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Dominic Raab says Government ‘cannot make apologies’ for surprise u-turn on Spain travel rules

Dominic Raab says Government ‘cannot make apologies’ for surprise u-turn on Spain travel rules

The Foreign Secretary said he understands the decision was "disruptive" but insisted it was "absolutely necessary" (Sky News)

3 min read

Dominic Raab has said it was “absolutely necessary” to impose a 14-day quarantine on travellers returning from Spain with only hours notice.

The Foreign Secretary defended the surprise move, claiming that “swift, decisive action” was needed to “prevent the virus retaking hold in the UK”. 

And he rejected concerns that those unable to work due to the freshly imposed quarantine rules risked being penalised by their employer, insisting that those self-isolating “can't have penalties taken against them”.

But Labour branded the last-minute change “shambolic” and said it had left Brits currently in Spain “confused and distressed”. 

It comes after the Department for Transport removed Spain from the list of countries exempt from quarantine rules on Saturday evening, giving holidaymakers just four hours to evaluate their plans. 

Speaking to Sky’s Sophy Ridge, Mr Raab said: “We took the decision as swiftly as we could, and we can't make apologies for doing so. 

He continued: “So yes, I understand that is disruptive for those who are going through this who are in Spain or have been considering going to Spain. 

“But we must be able to take swift, decisive action to protect the UK because we've made such progress getting the virus down, and to prevent the virus from retaking hold in the UK.”

And, defending the short notice of the change in advice, he added: “We must be able to gauge the data in real-time, which we did with the data coming through on Friday, and then take decisive action. 

“If we suddenly say, actually, we're not quite sure and we give vague advice it would create more uncertainty.”

“There’s a cut off with changes in rules or advice that we give, so I appreciate that that's difficult and it can be disruptive, but it would be far worse either to muddy the waters or to hold back and delay from taking the measures when we need to take.”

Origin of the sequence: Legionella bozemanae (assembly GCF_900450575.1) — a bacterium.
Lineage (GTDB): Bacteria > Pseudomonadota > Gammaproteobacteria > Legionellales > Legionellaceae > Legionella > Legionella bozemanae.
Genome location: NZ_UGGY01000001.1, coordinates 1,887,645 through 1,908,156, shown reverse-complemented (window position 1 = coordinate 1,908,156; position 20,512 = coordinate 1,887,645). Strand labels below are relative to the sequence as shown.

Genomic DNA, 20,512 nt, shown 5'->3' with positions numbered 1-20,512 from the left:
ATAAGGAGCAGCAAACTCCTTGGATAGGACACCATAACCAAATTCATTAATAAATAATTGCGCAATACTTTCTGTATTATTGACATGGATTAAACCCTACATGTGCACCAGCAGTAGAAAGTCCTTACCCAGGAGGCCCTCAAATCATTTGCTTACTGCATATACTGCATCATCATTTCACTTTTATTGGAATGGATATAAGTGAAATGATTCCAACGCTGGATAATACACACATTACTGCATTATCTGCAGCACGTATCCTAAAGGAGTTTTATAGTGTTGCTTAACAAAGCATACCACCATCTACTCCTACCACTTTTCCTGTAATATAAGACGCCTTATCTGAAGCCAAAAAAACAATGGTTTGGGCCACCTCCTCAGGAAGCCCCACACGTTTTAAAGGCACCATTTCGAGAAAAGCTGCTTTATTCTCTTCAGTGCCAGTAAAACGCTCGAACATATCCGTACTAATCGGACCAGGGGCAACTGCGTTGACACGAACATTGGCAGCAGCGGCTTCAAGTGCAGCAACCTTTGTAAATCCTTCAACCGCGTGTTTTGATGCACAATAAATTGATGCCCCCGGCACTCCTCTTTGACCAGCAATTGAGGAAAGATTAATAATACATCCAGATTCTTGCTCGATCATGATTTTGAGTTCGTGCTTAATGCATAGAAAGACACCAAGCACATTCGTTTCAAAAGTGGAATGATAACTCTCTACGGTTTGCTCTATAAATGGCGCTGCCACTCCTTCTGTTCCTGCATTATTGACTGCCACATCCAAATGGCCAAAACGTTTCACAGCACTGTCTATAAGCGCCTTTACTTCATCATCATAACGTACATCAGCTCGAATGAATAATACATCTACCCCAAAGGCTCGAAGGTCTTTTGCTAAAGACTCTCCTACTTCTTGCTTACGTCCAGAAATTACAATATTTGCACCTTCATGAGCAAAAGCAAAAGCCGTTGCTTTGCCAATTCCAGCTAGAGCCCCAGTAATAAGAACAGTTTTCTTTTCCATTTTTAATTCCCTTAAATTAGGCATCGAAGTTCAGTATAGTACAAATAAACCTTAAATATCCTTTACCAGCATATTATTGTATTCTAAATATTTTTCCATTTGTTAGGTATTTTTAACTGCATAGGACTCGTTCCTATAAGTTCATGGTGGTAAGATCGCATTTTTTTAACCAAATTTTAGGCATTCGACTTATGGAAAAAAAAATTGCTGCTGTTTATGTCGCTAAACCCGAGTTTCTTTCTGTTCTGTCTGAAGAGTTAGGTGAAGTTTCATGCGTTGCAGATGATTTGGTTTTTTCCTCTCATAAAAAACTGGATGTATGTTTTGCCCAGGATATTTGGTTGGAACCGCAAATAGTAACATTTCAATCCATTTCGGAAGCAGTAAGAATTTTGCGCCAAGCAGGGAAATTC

The Foreign Secretary also attempted to waylay concerns that employers unexpectedly forced to self-isolate may be penalised at work.

He said: “If someone is following the law, in relation to quarantine and self-isolating the way they should, they can't have penalties taken against them.

“You cannot be penalised in this country lawfully for following the rules and the law that's in place. 

“And obviously we expect employers to respond flexibly and in an understanding way to those who have, let's face it, had [quarantine] forced on them because of the risk that we've seen in Spain.”


Meanwhile Shadow Health Secretary Jonathan Ashworth, also speaking to Sophy Ridge, criticised how the decision was communicated to the public.

He said: “I understand why they've made the decision. But of course, the way in which this decision has been made in the last 24 hours is frankly shambolic.

“There are holidaymakers in Spain at the moment confused and distressed there are people about to go on holiday to Spain and the islands like Tenerife who confused and they don't know whether their employers will allow them to take two weeks quarantine.”

“And for the Government to just say, ‘we hope that employers cooperate’. Well, you know, to be frank, I hope that I'll win the lottery on Saturday doesn't mean it's going to happen.”

He added that Brits needed “clarity” from ministers over whether those asked to quarantine would get financial support, or what repercussions there would be for employers who penalised employees who are self-isolating. 

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